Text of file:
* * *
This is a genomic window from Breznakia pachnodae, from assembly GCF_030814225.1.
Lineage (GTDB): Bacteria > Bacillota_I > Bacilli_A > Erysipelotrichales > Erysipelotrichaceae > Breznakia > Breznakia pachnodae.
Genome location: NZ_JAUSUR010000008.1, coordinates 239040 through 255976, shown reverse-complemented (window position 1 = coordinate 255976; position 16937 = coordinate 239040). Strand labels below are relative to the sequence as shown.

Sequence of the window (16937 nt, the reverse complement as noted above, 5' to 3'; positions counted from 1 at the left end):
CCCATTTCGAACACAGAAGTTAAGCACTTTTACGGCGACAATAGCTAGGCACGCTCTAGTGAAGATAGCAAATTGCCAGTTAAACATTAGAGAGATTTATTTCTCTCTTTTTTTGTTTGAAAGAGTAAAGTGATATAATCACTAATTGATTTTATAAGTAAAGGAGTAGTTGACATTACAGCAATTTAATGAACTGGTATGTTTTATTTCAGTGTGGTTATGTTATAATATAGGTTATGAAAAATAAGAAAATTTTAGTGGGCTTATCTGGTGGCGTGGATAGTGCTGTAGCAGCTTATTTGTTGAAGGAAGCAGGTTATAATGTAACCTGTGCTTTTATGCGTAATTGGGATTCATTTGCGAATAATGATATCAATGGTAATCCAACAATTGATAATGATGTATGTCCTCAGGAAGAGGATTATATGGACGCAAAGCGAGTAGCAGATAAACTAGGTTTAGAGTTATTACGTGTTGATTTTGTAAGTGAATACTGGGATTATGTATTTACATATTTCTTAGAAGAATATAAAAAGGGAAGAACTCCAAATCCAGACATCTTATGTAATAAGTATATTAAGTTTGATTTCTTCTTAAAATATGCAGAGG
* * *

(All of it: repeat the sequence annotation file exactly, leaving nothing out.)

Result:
This is a genomic window from Breznakia pachnodae, from assembly GCF_030814225.1.
Lineage (GTDB): Bacteria > Bacillota_I > Bacilli_A > Erysipelotrichales > Erysipelotrichaceae > Breznakia > Breznakia pachnodae.
Genome location: NZ_JAUSUR010000008.1, coordinates 239040 through 255976, shown reverse-complemented (window position 1 = coordinate 255976; position 16937 = coordinate 239040). Strand labels below are relative to the sequence as shown.

Sequence of the window (16937 nt, the reverse complement as noted above, 5' to 3'; positions counted from 1 at the left end):
CCCATTTCGAACACAGAAGTTAAGCACTTTTACGGCGACAATAGCTAGGCACGCTCTAGTGAAGATAGCAAATTGCCAGTTAAACATTAGAGAGATTTATTTCTCTCTTTTTTTGTTTGAAAGAGTAAAGTGATATAATCACTAATTGATTTTATAAGTAAAGGAGTAGTTGACATTACAGCAATTTAATGAACTGGTATGTTTTATTTCAGTGTGGTTATGTTATAATATAGGTTATGAAAAATAAGAAAATTTTAGTGGGCTTATCTGGTGGCGTGGATAGTGCTGTAGCAGCTTATTTGTTGAAGGAAGCAGGTTATAATGTAACCTGTGCTTTTATGCGTAATTGGGATTCATTTGCGAATAATGATATCAATGGTAATCCAACAATTGATAATGATGTATGTCCTCAGGAAGAGGATTATATGGACGCAAAGCGAGTAGCAGATAAACTAGGTTTAGAGTTATTACGTGTTGATTTTGTAAGTGAATACTGGGATTATGTATTTACATATTTCTTAGAAGAATATAAAAAGGGAAGAACTCCAAATCCAGACATCTTATGTAATAAGTATATTAAGTTTGATTTCTTCTTAAAATATGCAGAGG